While many business owners have generated significant wealth, their investments are often inaccessible – locked up in their corporation for tax-planning purposes. At some point, however, the business owner may want to liberate those assets, and how he or she does so will significantly impact after-tax cash flow.
Most of the clients we see have corporations in place. These include a lot of holding companies that contain significant tax-trapped cash or investments. This can be the result of having sold assets of an operating company or simply from years of taking advantage of lower corporate tax rates. The number of corporations out there has increased too, thanks to recent legislation allowing certain medical professionals, lawyers, accountants and others to incorporate their businesses.
Along the way, though, and particularly at retirement, it’ll eventually become necessary to work with the client’s other professional advisors to look at ways of pulling that money out.
How you go about doing this needs to be part of a larger plan. Business owners need professionals on their side who work together in a coordinated way. Advisors need to be aware of shareholder agreements, corporate structures and certain corporate tax balances such as the capital dividend account. It’s also necessary to adopt a left hand, right hand approach to working with the client’s external professionals, ensuring all involved are working towards a common goal.
We recommend you work with the client’s other professionals to get this education and understanding. Overall, complex corporate tax rules and structures mean there are no rules of thumb to refer to when planning to withdraw assets on a regular basis or when winding up a corporation.
In 2006, for example, changes governing the taxation of certain dividends altered how a lot of business owners were paid from their corporations.
Under the old system, income retained in excess of the small business limit resulted in double taxation. The overall tax paid by the company, plus taxes paid by the shareholder, would be more than if the shareholder had earned it directly. Under the new regime, where income is retained in excess of the small business limit and eventually paid to the shareholder as an eligible dividend, the overall taxes should be approximately the same as if the shareholder earned the income directly.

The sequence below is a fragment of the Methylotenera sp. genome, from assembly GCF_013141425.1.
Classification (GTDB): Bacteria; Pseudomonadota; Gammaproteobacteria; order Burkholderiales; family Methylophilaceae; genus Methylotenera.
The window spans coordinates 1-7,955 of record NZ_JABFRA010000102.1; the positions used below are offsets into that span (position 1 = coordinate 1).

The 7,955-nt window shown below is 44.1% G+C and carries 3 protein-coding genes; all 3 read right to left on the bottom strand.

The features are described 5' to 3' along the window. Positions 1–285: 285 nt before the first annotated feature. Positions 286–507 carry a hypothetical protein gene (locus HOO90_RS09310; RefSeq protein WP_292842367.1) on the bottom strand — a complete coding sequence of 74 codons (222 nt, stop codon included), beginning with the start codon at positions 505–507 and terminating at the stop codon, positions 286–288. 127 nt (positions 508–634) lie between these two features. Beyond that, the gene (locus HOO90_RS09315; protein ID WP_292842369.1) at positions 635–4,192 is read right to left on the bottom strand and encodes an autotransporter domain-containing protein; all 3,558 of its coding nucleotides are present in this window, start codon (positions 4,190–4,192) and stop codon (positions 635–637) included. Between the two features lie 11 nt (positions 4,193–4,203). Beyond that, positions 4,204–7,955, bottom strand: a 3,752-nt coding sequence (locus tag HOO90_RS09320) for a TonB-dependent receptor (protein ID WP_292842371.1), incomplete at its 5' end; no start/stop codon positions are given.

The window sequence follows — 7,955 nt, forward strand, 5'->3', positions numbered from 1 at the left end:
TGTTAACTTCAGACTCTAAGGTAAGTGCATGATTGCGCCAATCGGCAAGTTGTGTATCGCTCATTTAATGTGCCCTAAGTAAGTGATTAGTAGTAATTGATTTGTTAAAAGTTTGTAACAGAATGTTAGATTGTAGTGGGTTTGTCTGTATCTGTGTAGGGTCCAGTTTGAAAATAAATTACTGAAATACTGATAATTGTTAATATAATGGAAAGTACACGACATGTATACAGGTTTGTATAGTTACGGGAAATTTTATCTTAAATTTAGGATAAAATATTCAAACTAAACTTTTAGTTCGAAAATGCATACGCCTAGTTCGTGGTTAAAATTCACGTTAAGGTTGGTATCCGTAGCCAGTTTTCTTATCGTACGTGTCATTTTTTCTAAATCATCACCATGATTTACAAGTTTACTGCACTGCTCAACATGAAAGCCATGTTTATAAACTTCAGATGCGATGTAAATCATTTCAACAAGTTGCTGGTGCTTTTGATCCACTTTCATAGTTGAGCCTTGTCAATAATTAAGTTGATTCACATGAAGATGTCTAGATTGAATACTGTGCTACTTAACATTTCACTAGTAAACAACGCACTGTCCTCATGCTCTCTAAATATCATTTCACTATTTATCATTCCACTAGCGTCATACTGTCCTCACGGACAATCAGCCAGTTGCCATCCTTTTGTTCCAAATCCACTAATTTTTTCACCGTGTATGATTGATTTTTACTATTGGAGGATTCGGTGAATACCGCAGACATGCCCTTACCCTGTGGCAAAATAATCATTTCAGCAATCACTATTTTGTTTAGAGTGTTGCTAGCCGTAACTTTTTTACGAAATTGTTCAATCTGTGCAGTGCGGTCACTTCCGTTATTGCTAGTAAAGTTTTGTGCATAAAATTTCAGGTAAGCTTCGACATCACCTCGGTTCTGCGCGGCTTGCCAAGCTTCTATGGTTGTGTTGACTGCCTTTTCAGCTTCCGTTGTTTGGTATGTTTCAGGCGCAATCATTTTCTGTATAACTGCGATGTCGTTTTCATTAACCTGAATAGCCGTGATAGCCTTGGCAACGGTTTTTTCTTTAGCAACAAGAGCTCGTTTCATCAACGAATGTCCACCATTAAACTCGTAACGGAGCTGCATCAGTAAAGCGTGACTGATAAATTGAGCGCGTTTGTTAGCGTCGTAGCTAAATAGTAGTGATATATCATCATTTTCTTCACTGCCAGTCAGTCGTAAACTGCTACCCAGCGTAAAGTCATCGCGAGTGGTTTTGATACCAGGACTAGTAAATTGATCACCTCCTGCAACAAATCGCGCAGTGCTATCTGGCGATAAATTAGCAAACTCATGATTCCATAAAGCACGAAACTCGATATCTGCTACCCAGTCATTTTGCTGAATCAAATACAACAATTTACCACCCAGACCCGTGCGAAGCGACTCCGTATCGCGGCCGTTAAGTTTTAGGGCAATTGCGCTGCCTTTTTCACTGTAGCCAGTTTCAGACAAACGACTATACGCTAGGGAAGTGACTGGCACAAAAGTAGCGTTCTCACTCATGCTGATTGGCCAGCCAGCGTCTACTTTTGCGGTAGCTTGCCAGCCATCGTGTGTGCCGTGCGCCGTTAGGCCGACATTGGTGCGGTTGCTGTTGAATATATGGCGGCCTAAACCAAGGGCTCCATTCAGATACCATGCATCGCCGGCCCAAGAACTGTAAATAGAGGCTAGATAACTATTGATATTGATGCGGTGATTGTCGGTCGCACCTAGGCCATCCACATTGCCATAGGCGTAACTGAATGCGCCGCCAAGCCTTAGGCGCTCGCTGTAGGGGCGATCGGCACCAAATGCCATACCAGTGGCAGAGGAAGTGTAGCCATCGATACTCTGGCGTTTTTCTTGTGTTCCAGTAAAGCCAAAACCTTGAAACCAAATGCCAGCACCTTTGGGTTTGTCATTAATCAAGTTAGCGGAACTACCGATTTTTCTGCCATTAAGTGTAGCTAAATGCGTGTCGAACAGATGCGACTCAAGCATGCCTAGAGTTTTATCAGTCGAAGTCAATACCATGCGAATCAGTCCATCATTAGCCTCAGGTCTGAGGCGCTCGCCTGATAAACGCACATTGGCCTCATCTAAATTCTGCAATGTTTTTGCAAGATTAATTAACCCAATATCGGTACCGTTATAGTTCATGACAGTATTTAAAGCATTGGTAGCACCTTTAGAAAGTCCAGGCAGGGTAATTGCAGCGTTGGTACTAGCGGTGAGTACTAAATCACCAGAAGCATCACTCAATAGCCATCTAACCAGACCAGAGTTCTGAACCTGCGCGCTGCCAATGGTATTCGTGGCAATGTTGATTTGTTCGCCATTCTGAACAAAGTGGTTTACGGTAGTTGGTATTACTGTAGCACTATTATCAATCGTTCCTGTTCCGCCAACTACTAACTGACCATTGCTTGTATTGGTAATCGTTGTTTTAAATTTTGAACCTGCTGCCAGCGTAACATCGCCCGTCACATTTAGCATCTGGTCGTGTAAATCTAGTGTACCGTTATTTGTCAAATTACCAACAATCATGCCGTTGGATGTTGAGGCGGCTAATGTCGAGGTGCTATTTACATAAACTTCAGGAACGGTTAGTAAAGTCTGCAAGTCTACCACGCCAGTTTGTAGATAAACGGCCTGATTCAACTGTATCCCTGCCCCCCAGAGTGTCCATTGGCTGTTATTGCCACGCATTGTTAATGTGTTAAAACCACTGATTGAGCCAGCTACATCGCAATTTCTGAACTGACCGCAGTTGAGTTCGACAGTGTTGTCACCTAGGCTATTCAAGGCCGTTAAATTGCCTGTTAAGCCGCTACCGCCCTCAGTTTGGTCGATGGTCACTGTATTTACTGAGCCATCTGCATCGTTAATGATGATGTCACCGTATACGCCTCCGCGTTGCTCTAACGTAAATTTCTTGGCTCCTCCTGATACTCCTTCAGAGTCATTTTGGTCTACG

This change in tax policy means there’s a lot more money being retained inside corporations. How much the company is able to distribute this way is based on some pretty complicated calculations. Missteps can result in rather large tax penalties on the excess payments, which is why it’s necessary to develop a close relationship with the client’s corporate accountants.
Capital dividend account (CDA)
Another area, one where an advisor’s planning will almost certainly have an impact, is related to the company’s capital dividend account. Again, without working with company accountants, the impact you can have might not always be a positive one. Remember:
Companies only pay tax on 50% of the capital gains they realize and pay no tax on life insurance; The capital dividend account tracks the different tax-free amounts accumulated by a private company, so the company can eventually distribute these amounts to shareholders in the form of a tax-free capital dividend;
Capital losses reduce the CDA and the amount available for distribution; and Accidentally paying out a capital dividend in excess of the CDA balance can result in steep penalties.
Timing is everything
When clients decide to retire, many want to wind up their companies right away. Sometimes this is an emotional thing where they’d simply like to close up shop or deal with their taxes today, rather than leave a looming tax bill for their estate.
Consolidating assets is important to some people as well. Others can be put off by the expense and effort required to maintain a holding company. The higher tax rates on investment income earned inside a corporation can also be a deterrent.
Each client’s situation is unique, and requires the client’s professional advisors to weigh the different options available. Holding investments inside the corporation can help some clients avoid Old Age Security clawbacks, minimize their U.S. estate tax exposure or provide an opportunity for income splitting and estate planning.
In addition, once children are beyond the age where kiddie taxes apply, dividends may be paid to them as shareholders for college and university costs while they are still low-income earners. Finally, using corporate assets to purchase corporate-owned life insurance may provide a tax-efficient way of leaving an estate to the next generation.
Timing is also critical when it comes to maximizing the use of the $750,000 capital gains exemption. If the company is expected to grow, a client may want to consider an estate freeze to bring in other family members as new shareholders, who can make use of their $750,000 capital gains exemptions as well. This planning needs to be put in place long before the client wishes to sell the business. There may also be some opportunity to utilize trusts or develop shareholder agreements to prevent spouses (especially in the event of a marital breakdown) from being shareholders of the company.
When having any of these discussions with clients, it can be tempting to jump straight to a tax or investment analysis. Like other financial planning issues, finding the most efficient way to get money for the client needs to start with a careful analysis of the client’s current situation and identification of their longer-term goals and objectives before moving on to the options available.
Originally published in Advisor's Edge Report
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